I wrote yesterday about the “Lucy” Google Doodle, which looked like this:
Some of my colleagues didn’t like that Doodle, and fixed it. They couldn’t help it . . .:
Actually, I’m not sure this is scientifically accurate, as it shows Lucy (middle figure; A. afarensis) as a lineage that split off from modern humans rather than being one of our direct ancestors. We don’t know that, as Lucy’s species could have continued evolving into modern H. sapiens. The leftmost ape, if it’s a modern chimp, is correct, as they certainly branched off before hominins. But I’m not even sure, nor are the people at the Beacon Center, whether it’s a modern chimp or some ancestor of modern humans.
I therefore asked Greg Mayer, who knows more about this stuff than I do, to tell me if I was right in what I just said. He responded at some length, and even made a figure (upshot: I was right, and readers not conversant with taxonomy needn’t read on). Greg’s comments:
Yes, afarensis may have living descendants, and thus to show it as a terminal lineage isn’t quite right (or, at least, it involves additional assumptions). Some conventions for depicting fossil species in a tree with living species are needed, and it could be plausibly argued that they should be shown as terminal taxa (i.e at the tip of a branch, as in the corrected Google doodle Figure A).
But when a fossil species may be ancestral to a living species, we would consider the branch leading to the fossil species to have 0 length (i.e. it is at the node: Figure B).
Fossil species are usually depicted as terminal taxa, on the reasonable notion that of all the many species in an ancestral group, the probability of finding the ancestor is small. (For example, we know that early synapsids are ancestral to mammals, but the chance that Dimetrodon grandis is the ancestor of all mammals is small, so it probably is accurate to show it as a terminal taxon.) But when dealing with recent events with a rich fossil record in a geographically proscribed area, the probability of finding the ancestor does go up to the point where it’s no longer safe to make the assumption that it won’t be found.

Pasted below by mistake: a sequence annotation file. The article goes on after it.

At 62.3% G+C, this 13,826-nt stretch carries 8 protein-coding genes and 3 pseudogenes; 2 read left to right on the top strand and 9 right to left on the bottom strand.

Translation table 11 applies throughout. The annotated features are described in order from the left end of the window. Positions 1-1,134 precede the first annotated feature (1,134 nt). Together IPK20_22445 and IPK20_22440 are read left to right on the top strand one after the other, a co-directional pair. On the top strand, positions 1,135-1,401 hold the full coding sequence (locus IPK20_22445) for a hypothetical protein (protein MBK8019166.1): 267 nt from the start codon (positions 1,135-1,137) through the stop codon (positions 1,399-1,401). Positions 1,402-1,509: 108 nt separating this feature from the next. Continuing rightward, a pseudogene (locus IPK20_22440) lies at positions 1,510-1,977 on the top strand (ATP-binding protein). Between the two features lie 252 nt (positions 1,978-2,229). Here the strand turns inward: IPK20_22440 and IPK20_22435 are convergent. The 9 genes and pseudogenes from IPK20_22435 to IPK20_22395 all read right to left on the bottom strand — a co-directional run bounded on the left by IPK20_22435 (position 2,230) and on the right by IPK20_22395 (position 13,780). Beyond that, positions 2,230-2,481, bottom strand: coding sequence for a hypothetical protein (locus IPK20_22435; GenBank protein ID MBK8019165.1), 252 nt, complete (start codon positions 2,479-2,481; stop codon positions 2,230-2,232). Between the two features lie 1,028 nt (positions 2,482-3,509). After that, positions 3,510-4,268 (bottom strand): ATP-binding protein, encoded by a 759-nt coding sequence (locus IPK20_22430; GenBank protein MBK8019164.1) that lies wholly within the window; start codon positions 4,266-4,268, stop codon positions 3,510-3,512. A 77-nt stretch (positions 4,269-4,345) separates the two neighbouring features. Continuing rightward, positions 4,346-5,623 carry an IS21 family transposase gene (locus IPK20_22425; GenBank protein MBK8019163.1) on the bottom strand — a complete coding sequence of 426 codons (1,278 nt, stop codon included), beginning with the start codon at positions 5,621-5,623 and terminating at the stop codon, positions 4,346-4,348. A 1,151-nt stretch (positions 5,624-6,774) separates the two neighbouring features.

For molecular and chromosomal data, where a complete description of the phenotype/genotype (i.e., nucleotide or banding sequence) is possible, actual ancestors can often be identified, and are often shown in trees as lying along the branches or at nodes in the tree.
Based on what we know about how speciation occurs, most ancestral species are probably paraphyletic relative to their descendants (Figure C, with afarensis zoomed in on and shown as ancestral to the lineage leading to Homo), and thus some parts of afarensis are terminal relative to Homo. If Lucy were in one of these terminal bits (the X in Figure C), then the corrected Google Doodle could be construed as accurate.
(I made the figure before checking the original Google doodle, and now realize that the leftmost ape was not identified as a chimp. If it was intended to be a chimp, then all of the above holds. However, if Google intended it to be a fossil ancestral species– which I think most likely– then it should fall along the branch, and not be a terminal taxon.)